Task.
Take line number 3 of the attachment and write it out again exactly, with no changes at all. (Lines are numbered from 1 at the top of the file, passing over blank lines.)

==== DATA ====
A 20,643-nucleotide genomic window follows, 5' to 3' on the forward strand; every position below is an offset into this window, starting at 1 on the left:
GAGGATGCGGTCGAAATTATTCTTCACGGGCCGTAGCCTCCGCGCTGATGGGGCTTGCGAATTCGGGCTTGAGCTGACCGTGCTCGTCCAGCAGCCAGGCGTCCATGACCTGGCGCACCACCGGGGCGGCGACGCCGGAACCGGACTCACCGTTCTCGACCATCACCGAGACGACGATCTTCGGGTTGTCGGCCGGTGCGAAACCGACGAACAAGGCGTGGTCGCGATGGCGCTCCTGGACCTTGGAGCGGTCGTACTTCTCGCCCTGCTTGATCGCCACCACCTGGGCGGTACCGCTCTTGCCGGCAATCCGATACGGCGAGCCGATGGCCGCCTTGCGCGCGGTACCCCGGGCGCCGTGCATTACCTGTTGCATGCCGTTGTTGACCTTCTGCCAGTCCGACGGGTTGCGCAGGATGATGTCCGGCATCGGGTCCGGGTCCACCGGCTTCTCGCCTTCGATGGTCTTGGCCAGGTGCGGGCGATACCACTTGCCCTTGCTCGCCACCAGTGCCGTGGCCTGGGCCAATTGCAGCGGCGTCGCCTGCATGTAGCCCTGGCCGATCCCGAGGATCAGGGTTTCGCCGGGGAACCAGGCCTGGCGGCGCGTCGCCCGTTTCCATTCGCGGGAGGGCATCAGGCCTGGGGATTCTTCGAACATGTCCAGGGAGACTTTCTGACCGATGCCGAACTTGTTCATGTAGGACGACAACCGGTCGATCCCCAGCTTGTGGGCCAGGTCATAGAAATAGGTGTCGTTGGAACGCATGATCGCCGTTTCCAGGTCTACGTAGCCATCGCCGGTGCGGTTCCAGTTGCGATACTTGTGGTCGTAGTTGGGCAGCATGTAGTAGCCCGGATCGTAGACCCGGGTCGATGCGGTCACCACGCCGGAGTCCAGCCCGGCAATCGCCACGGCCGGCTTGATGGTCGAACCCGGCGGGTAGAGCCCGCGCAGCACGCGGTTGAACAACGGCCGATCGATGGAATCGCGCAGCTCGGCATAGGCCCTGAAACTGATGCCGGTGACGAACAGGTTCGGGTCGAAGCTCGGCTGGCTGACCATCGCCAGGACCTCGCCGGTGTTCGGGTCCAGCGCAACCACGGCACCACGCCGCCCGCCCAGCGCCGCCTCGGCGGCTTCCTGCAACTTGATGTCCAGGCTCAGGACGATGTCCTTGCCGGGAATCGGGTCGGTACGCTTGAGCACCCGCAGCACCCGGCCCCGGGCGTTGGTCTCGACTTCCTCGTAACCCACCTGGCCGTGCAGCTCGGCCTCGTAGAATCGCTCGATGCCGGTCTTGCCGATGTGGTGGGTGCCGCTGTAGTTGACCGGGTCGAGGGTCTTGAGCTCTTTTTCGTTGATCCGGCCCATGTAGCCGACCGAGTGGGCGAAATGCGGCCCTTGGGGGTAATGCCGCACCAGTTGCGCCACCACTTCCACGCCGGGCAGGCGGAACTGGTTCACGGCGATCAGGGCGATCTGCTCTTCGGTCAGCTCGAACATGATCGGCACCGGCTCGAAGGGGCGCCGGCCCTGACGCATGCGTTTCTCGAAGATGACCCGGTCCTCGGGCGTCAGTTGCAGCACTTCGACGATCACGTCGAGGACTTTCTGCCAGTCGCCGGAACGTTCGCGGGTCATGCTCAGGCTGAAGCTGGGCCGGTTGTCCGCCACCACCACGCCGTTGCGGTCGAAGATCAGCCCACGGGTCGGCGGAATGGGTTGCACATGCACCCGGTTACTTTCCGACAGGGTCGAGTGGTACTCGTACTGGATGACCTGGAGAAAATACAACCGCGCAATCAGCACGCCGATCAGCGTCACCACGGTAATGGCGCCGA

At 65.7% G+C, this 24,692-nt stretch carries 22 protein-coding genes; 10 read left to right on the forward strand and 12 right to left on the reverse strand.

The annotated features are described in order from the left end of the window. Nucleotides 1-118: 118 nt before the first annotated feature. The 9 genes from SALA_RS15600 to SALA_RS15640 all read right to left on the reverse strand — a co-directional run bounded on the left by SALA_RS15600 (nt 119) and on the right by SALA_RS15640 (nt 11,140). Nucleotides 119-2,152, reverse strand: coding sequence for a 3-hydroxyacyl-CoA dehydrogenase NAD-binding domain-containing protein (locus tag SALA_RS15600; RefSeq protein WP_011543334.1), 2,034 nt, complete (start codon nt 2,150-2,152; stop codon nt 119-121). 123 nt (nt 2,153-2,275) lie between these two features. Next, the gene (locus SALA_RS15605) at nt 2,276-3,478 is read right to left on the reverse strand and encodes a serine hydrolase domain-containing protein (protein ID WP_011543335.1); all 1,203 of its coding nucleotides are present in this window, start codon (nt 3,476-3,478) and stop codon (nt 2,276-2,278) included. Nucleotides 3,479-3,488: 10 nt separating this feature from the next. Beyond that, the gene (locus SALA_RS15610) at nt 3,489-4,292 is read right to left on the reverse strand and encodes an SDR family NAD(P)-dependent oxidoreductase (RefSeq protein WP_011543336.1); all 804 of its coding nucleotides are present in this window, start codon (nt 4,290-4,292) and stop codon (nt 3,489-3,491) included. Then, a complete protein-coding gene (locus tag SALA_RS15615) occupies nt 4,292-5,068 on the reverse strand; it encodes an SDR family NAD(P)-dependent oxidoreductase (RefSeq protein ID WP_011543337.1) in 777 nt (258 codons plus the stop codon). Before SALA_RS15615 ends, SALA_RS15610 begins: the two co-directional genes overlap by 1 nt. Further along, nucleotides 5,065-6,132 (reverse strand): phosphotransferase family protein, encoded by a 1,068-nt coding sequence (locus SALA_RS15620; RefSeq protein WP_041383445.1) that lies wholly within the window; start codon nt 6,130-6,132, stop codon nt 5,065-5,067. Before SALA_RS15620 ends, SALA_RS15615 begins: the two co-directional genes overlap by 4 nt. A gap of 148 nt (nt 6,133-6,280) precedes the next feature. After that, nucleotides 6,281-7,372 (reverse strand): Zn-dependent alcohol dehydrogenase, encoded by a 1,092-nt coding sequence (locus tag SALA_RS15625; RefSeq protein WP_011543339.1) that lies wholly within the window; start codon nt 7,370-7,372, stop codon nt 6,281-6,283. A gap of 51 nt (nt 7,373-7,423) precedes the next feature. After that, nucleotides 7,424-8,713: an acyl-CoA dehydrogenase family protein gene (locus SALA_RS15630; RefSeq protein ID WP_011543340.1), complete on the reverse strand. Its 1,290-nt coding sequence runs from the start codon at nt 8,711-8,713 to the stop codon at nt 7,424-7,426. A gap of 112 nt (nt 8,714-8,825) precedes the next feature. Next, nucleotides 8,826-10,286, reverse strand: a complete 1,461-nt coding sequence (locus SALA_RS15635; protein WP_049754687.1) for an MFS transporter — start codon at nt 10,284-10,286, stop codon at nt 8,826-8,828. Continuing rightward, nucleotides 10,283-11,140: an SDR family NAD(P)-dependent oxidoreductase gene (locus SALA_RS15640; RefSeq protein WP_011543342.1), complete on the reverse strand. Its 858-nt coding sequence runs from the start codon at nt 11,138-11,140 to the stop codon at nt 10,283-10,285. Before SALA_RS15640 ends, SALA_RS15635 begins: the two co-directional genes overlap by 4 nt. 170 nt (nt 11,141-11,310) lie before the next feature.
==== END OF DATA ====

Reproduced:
At 65.7% G+C, this 24,692-nt stretch carries 22 protein-coding genes; 10 read left to right on the forward strand and 12 right to left on the reverse strand.